The Wiener Hofmusikkapelle / Vienna Court Music Ensemble is one of the oldest institutions of its kind worldwide. Already under the reign of Friedrich III. (1415–1493) a church choir was established. On July 7, 1498, his successor, Maximilian I. (1459–1519), ordered the appointment of a conductor, two bass singers and six choir boys. This date is officially regarded as the ensemble’s hour of birth. Under the reign of Ferdinand I. (1503–1564) the majority of the ensemble was recruited from a region belonging to Belgium today, while under Ferdinand II. (1578–1637) Italian musicians were predominant. The Vienna Court Music Ensemble experienced its zenith under the rule of the composing emperors Ferdinand III. (1608–1657), Leopold I. (1640–1705), Joseph I. (1678–1711) and Karl VI. (1685–1740). Maria Theresia (1717–1780) and Joseph II. (1741–1790) reduced the ensemble’s performances to sacral music. Beethoven’s mentor Antonio Salieri was the last court conductor of Italian style. In the 19th century, the ensemble’s most famous members were Franz Schubert, who sang in the boys choir, Anton Bruckner, who was organist at court between 1878 and 1892, and the conductor Hans Richter, who was also musical director of the ensemble between 1893 and 1900. After the end of World War I, the ensemble was integrated into the Ministry of Education. From 2014 until beginning 2020 it was part of the Austrian Federal Chancellery, since the end of January 2020 it has become a department of the Federal Ministry for Arts, Culture, the Civil Service and Sport. Many outstanding musicians contributed to the ensemble’s growing popularity in the 20th century: the conductors Franz Schalk and Clemens Krauss; Josef Krips and the choir educators Ferdinand Grossmann and Hans Gillesberger. The internationally acclaimed conductor Riccardo Muti became the first honorary member of the Vienna Court Music Ensemble.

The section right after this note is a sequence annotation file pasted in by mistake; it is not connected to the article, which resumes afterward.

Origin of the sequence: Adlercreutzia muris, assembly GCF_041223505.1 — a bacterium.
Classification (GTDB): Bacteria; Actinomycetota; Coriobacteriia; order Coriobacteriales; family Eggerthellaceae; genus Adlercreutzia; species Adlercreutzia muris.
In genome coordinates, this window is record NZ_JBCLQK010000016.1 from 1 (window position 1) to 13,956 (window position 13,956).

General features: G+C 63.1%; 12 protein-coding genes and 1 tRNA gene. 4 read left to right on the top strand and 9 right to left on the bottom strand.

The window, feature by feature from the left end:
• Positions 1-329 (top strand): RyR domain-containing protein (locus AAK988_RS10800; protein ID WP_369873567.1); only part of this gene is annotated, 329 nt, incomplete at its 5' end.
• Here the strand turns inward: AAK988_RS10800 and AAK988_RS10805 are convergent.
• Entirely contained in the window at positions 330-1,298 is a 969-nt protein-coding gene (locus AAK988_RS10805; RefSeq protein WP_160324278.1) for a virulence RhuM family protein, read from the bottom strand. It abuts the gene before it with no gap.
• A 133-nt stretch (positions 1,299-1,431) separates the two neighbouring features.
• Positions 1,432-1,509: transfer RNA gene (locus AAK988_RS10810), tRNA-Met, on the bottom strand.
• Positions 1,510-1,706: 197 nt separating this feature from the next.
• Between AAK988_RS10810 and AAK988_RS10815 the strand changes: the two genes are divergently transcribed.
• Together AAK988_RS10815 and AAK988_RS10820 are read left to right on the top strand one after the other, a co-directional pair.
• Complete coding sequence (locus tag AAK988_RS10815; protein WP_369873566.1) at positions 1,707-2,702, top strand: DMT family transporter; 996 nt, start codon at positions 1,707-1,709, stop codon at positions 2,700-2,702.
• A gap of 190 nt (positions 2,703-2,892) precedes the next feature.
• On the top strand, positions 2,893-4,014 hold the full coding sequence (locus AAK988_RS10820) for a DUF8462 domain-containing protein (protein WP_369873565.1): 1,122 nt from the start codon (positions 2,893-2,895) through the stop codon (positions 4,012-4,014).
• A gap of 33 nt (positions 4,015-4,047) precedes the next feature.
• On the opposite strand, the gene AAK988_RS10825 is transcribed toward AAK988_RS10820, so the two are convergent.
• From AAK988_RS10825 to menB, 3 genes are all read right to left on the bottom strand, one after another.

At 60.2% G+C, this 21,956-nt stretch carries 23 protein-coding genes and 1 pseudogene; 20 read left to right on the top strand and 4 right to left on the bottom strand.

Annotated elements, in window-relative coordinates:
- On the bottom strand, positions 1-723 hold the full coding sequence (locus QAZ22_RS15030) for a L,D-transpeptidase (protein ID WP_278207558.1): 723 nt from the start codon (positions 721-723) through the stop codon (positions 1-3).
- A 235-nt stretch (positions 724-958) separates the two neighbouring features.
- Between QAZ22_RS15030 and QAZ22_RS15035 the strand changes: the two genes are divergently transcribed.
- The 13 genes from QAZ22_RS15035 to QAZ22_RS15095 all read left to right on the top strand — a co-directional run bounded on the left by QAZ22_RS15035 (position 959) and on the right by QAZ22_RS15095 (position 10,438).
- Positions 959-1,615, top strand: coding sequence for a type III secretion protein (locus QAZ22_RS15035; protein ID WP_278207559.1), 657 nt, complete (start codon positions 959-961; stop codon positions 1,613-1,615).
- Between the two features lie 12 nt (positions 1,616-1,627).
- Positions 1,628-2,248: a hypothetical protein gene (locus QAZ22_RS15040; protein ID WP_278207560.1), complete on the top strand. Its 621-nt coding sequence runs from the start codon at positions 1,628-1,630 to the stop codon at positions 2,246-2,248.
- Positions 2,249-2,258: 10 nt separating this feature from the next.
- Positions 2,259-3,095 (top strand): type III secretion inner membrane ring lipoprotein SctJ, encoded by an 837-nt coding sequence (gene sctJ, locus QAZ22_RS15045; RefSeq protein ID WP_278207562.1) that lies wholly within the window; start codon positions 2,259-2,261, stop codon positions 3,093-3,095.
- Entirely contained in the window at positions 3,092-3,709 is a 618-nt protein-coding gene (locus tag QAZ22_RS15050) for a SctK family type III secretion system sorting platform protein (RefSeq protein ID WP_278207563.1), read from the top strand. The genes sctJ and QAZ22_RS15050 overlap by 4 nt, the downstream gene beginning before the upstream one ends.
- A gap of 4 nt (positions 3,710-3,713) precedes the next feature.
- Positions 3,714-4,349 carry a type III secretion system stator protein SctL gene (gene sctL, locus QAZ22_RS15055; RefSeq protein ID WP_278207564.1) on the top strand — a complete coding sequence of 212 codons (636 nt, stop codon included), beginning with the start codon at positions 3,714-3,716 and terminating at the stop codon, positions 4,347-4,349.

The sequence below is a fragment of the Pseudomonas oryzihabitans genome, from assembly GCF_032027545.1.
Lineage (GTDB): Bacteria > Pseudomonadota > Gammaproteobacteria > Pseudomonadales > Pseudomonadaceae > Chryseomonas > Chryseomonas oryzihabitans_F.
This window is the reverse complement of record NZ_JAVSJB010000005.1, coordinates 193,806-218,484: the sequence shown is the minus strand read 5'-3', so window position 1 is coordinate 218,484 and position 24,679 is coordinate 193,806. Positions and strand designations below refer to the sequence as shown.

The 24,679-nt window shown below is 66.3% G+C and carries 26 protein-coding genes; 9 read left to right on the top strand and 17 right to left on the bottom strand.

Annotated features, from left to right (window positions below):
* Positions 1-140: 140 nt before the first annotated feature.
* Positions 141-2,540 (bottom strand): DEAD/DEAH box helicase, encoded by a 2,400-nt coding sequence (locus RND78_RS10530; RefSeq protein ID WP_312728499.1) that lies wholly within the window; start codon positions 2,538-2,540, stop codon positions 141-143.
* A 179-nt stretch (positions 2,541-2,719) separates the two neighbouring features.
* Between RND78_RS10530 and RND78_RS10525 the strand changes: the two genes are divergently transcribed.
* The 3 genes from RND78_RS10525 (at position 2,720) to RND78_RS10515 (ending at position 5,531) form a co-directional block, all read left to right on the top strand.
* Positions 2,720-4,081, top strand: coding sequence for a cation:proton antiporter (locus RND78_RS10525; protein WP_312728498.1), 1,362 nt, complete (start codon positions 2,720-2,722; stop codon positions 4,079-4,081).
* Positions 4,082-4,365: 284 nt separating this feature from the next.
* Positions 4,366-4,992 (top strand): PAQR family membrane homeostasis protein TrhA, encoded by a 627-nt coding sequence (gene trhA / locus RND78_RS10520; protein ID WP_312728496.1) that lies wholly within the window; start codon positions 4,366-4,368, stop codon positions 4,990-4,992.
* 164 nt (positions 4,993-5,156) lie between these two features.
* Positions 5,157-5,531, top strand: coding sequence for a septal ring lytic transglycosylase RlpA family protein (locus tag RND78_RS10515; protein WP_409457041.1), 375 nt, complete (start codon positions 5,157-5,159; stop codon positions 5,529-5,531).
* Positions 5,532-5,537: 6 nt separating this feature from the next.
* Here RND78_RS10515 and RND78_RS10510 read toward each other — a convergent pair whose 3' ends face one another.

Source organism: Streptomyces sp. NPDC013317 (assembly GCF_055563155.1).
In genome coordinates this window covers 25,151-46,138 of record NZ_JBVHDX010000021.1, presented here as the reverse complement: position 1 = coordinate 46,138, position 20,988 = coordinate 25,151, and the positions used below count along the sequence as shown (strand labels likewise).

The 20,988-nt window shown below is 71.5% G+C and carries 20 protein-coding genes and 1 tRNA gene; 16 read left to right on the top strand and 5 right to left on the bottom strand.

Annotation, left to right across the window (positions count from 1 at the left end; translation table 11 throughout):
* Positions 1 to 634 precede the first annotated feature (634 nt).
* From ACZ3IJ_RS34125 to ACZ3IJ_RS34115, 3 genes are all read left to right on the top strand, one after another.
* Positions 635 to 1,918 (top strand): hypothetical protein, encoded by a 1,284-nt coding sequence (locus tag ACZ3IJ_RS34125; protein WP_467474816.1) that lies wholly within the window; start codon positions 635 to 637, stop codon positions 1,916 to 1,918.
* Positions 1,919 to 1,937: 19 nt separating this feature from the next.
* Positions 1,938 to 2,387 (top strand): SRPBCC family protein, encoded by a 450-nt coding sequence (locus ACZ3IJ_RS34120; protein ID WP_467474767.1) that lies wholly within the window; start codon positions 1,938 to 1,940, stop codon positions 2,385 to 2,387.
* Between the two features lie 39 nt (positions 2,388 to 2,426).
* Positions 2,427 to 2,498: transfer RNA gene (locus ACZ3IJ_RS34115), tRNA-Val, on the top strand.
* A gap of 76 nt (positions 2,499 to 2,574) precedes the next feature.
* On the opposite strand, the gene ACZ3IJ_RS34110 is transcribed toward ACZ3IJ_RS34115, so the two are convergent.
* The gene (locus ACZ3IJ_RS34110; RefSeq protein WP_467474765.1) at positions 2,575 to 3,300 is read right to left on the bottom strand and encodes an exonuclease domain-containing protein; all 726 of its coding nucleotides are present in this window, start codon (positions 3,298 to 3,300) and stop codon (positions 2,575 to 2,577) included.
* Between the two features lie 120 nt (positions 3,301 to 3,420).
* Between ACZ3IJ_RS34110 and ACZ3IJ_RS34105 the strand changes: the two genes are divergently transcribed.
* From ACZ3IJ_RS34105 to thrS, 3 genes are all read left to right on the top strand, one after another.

The Vienna Court Music Ensemble consists of the Vienna Boys Choir, which developed out of the original chapel choir, members of the Vienna State Opera men’s choir and members of the Vienna State Opera Orchestra (most of which are also members of the Vienna Philharmonic Orchestra). The ensemble’s repertoire covers sacred music from the Baroque until today and focuses especially on the famous masses of Viennese Classics — Haydn, Mozart, Beethoven and Schubert — up to Bruckner. The changing parts of the Holy Mass are sung in plainchant by the Schola of the Vienna Court Music Ensemble, a group of former members of the Vienna Boys Choir. The ensemble’s organists as well as the ensemble’s musical director, Erwin Ortner, are all internationally renowned musicians and sought-after lecturers at national and international universities.